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TLDR: I want to bulk insert into many initially empty tables at once, without the performance of each insert being affected too badly. I seem to be hitting a performance bottleneck I can't yet explain. I am looking for performance debugging avenues or advice on parallel inserts in Postgres.


I am prototyping a system and trying to import data into many Postgres tables at once as fast as possible. My example table has 100 columns (all short strings) and 20k rows. I can insert this data into a fresh Postgres table in around 30 seconds (*). However, if I run the same insert script 10 times against different (unrelated) tables, the performance of each individual insert drops dramatically - up to around 3.5 minutes for each table. The total insert (3 tables per process, 10 processes) takes around 8 minutes, so I am getting less than 2x speedup by running these queries in parallel vs. running them all one after the other for 30s each. I was hoping to get ~10x speedup with 10 parallel unrelated imports, until I reach some resource limit of the database host.

I am using an SSD-based Google Cloud SQL database with Postgres 12, 20vcpus and 75GB memory. While handling my 10 parallel fills, it uses less than 15% CPU, around 200 write ops per second (I am not clear what counts as one op in GCP), and around 10-15MiB/s data ingress. None of these feel like they should be a bottlneck for a relatively beefy host instance, but I can't understand what is slowing down these queries.

What should I check to investigate this bottleneck, and what should I be doing to import many tables in parallel efficiently?

My ideal solution would be to use 10x as much CPU (or whatever other resource) on the host instance, and complete the 10 parallel table loads in roughly the same time as a single one. I am hoping to be able to reach around 200 imports in parallel, even if it has to be spread over a few separate database hosts (non-ideally).

It seems clear that it is not (yet) CPU bound; att the tables at once can fit into memory a few times over, so it is not memory bound. I would be surprised to find it is IO or disk bound at this scale, but I don't know how to check or investigate these.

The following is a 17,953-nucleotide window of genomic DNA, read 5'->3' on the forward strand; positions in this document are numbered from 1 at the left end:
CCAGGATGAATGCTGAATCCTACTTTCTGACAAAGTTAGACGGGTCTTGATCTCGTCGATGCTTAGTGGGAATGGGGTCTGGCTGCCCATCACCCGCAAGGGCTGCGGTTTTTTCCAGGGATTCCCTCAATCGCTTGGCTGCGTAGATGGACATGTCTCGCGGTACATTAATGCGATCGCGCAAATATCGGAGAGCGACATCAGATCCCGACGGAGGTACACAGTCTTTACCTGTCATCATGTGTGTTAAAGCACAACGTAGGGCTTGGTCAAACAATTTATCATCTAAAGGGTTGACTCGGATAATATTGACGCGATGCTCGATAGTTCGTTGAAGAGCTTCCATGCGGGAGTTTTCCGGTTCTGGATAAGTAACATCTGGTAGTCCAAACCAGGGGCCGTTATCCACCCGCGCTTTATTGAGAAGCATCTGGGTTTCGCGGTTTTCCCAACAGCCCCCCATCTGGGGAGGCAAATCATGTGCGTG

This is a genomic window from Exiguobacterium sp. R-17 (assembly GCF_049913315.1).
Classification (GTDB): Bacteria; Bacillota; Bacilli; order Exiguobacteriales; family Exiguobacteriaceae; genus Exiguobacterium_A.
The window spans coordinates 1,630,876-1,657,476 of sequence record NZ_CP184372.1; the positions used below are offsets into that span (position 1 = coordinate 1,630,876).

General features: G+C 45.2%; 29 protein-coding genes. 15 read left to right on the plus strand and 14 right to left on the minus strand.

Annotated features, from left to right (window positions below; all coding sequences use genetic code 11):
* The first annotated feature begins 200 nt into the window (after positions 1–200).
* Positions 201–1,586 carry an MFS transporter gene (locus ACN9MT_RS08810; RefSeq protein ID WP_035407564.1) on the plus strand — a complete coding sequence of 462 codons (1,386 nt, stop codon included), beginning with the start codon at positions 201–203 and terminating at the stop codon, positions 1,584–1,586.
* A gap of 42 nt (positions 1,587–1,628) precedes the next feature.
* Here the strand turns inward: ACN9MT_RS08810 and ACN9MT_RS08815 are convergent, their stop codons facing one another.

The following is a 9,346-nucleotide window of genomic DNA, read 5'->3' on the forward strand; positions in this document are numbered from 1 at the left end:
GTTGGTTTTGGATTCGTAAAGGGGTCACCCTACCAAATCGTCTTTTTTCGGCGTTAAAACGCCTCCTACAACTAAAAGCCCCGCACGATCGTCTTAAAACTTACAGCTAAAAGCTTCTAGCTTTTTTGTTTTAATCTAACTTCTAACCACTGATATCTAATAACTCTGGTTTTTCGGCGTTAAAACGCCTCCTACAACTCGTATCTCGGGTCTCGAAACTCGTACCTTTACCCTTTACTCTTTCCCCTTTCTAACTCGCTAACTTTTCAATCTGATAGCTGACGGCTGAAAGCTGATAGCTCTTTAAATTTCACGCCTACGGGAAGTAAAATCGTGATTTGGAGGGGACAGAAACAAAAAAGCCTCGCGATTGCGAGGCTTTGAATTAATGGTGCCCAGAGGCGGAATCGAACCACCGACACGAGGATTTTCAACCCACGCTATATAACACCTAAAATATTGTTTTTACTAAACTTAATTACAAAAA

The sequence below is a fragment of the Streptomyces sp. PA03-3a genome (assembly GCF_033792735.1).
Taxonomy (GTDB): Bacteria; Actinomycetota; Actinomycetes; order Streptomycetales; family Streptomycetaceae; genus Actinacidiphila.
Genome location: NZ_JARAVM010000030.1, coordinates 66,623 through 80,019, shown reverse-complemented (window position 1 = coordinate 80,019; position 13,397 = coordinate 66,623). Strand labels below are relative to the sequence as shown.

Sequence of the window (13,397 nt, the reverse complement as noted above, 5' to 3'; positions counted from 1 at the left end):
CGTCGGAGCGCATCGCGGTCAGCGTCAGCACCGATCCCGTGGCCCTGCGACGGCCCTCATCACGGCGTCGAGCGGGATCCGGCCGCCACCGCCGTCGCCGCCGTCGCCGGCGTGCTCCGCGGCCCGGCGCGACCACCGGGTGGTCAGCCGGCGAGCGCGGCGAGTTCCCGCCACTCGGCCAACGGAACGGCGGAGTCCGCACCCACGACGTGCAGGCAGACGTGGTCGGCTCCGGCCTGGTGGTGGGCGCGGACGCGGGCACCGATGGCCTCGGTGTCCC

All the information I have been able to find has been about improving the speed of a single-table insert. Some examples:

I haven't found anything addressing concurrent inserts into separate tables or databases on the same host.

I also tried having my 10 client processes import data into differewnt databases to each other, with almost exactly the same performance.

I tried switching my tables to be UNLOGGED. This made a big improvement to the speed when running 10 imports in parallel (down to around 45 seconds), but running 20 imports immediately jumped back up to 2-4 minutes per table.


(*) Currently for each single-table load I am using a single insert statement with all the rows at once:

insert into test_table values ('id1', 'Sample data 1', ...), ... ('idN', 'Sample data N', ...);

I have also tried bulk loading from a CSV file via copy, inserting in batches of 100 or 1000 records at a time, and increasing the power of the host instance, none of which makes any significant difference on my example. The tables have an externally-specified primary key and no other constraints. But improving the performance of a single-table import is not what this question is about!

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    Find out where the bottleneck is with tools like vmstat and perf - ah, wait a minute, you are using a hosted database. Too bad. Hosted database are great for reducing the maintenance burden, but bad when it comes to diagnosing a performance problem. Can you add EXPLAIN (ANALYZE, BUFFERS) output for one of the slow inserts to the question? Do you see any wait_events in pg_stat_activity? – Laurenz Albe Oct 22 '20 at 9:48
  • I can reproduce the same issue on my local machine, so I can try vmstat and perf there (as well as the others), thanks! Any tips on where to start? – Ben Oct 22 '20 at 10:10
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    See in vmstat if you are bottlenecked on the OS. Check with EXPLAIN (ANALYZE, BUFFERS) why the statement takes a long time. Look at the wait_events to see if you are stalled. perf will tell you where in PostgreSQL the time is spent. You should also edit the question and tell us the exact sequence of statements, whether they are running in a single transaction or not, if they are slow right away or after a while, ... – Laurenz Albe Oct 22 '20 at 10:42

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